Here are some facts about Anderson Shelters, popular air raid shelter used during the Blitz.
- The Anderson shelter was designed in 1938.
- It was named after Sir John Anderson, the man responsible for preparing Britain to withstand German air raids.
- Anderson shelters were designed for 6 people.
- The construction of the shelter was reasonably simple. The main part of the shelter was formed from six corrugated steel panels. Flat corrugated steel panels were bolted on to form the sides and end panels (one of which contained the door).
- The shelters measured 1.4m wide, 2m long and 1.8m tall. They were quite cramped and someone taller than 6ft would not have been able to stand up in one.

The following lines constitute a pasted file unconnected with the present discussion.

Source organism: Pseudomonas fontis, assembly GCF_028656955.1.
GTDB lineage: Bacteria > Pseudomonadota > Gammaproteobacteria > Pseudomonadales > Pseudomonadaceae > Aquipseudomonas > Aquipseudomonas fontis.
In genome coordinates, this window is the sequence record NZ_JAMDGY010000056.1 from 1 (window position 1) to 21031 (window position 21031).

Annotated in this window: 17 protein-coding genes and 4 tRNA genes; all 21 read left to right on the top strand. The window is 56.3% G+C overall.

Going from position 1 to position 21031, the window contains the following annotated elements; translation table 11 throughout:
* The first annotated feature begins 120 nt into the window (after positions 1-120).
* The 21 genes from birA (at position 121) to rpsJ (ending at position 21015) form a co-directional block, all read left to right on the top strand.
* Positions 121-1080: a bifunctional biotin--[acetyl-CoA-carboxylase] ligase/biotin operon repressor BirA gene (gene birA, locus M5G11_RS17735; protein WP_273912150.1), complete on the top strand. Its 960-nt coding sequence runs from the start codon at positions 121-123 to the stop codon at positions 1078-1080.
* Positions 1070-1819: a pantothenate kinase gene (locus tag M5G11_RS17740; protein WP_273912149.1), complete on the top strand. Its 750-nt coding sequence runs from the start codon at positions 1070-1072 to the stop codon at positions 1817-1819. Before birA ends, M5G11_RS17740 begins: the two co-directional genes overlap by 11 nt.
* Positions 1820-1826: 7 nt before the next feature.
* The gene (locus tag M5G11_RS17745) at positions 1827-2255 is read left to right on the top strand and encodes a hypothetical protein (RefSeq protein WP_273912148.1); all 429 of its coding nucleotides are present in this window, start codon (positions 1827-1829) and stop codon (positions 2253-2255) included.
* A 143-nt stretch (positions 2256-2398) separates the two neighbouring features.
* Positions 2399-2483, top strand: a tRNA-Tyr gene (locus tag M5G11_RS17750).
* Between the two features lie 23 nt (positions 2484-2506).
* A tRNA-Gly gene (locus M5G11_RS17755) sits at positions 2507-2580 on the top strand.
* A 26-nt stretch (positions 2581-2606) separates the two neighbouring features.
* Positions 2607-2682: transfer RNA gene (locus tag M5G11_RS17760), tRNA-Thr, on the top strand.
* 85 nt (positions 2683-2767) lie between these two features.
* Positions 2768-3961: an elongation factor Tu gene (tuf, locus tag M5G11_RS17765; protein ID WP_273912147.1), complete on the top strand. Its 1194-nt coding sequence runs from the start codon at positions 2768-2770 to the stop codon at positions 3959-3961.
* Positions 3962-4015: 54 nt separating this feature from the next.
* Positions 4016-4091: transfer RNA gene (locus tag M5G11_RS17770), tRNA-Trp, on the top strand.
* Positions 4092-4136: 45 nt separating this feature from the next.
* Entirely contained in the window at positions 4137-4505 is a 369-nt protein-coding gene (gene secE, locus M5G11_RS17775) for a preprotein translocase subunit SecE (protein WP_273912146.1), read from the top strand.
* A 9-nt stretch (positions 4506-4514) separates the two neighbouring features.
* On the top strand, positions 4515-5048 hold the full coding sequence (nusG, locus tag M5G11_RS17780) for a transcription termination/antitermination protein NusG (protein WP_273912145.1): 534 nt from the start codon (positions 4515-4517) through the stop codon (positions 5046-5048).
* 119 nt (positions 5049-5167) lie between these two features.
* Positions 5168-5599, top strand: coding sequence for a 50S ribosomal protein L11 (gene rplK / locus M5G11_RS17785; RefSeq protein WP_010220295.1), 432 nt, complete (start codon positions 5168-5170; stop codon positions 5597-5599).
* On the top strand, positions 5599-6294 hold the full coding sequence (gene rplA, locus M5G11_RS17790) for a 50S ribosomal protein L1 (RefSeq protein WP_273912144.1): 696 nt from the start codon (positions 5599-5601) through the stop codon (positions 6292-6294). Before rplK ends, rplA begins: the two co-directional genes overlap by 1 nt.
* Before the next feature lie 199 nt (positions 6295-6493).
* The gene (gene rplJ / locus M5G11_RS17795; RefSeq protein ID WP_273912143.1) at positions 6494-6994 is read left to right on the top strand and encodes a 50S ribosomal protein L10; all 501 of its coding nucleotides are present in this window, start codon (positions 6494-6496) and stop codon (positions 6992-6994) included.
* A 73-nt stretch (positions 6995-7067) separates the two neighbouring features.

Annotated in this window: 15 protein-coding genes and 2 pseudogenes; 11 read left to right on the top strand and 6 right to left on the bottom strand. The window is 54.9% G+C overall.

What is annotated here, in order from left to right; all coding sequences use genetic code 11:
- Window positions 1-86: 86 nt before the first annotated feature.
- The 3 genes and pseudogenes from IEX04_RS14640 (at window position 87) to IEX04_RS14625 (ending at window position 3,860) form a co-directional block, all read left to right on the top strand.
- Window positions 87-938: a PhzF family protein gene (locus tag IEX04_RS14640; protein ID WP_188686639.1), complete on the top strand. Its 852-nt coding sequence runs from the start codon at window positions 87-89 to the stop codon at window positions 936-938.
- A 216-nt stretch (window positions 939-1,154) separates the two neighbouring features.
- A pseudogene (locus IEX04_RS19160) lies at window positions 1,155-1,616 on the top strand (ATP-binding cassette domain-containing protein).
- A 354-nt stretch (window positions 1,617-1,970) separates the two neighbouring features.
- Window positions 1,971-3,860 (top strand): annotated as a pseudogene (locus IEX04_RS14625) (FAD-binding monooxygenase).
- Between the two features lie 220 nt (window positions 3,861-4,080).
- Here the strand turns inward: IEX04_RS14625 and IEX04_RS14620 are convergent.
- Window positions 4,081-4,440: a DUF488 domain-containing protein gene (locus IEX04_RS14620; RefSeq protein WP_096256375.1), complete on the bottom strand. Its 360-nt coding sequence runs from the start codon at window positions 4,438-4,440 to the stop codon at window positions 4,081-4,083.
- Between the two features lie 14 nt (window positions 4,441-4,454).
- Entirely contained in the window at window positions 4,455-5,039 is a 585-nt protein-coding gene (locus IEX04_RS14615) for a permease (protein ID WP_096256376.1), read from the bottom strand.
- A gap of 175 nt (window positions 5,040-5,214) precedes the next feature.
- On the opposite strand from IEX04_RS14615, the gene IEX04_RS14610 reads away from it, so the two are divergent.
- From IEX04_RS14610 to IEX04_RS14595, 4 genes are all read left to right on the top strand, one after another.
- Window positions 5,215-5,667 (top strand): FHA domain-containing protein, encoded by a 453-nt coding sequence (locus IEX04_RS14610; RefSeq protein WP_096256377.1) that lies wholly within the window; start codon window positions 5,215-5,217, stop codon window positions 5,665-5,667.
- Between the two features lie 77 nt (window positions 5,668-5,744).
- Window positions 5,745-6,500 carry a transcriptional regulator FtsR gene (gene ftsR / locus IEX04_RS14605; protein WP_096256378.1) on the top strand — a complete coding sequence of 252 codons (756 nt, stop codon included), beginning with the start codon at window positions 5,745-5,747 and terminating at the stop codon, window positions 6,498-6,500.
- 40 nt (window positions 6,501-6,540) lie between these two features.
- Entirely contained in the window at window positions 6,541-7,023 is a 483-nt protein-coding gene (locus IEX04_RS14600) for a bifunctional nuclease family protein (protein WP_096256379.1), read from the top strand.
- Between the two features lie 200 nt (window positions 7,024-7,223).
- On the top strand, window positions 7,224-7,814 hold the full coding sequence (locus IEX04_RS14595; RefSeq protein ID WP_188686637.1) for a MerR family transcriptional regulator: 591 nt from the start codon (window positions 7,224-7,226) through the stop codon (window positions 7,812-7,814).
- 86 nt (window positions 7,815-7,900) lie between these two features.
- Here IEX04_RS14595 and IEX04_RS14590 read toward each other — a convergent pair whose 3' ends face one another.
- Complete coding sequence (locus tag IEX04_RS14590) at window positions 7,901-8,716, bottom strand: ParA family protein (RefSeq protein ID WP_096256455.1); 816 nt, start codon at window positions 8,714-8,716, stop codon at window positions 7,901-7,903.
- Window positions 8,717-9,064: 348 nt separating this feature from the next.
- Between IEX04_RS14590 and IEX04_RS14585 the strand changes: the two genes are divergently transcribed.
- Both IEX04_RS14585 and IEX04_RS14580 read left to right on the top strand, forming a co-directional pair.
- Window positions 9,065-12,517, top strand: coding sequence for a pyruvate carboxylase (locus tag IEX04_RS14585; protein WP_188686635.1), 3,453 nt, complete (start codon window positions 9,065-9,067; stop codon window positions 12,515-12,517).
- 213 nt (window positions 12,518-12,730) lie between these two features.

- Once constructed, the Anderson shelters were buried over 1 metre in the ground and then they were covered over with a thick layer of soil and turf.
- Anderson shelters were free to those with an annual income of less than £250. For those who didn’t fall into this category, the price was £7.
- Approximately 3.5 million Anderson shelters were built either before the war had started or during the conflict.
- Anderson shelters were very effective at saving lives and preventing major injuries during air raids, but they were really cold during the winter months. To try to prevent people going back to their warm houses at night when the weather got colder, the Government issued some guidelines about how to make the Anderson shelters more comfortable. They also developed the Morrison shelter which could be used indoors.
- Many Anderson shelters have survived to this day. Lots were dug up and used as garden sheds.
- Families were provided with the materials and were expected to construct the Anderson shelters from a set of instructions.
Find out more about other types of air raid shelters, check out some facts about the Blitz and look at our World War 2 links page.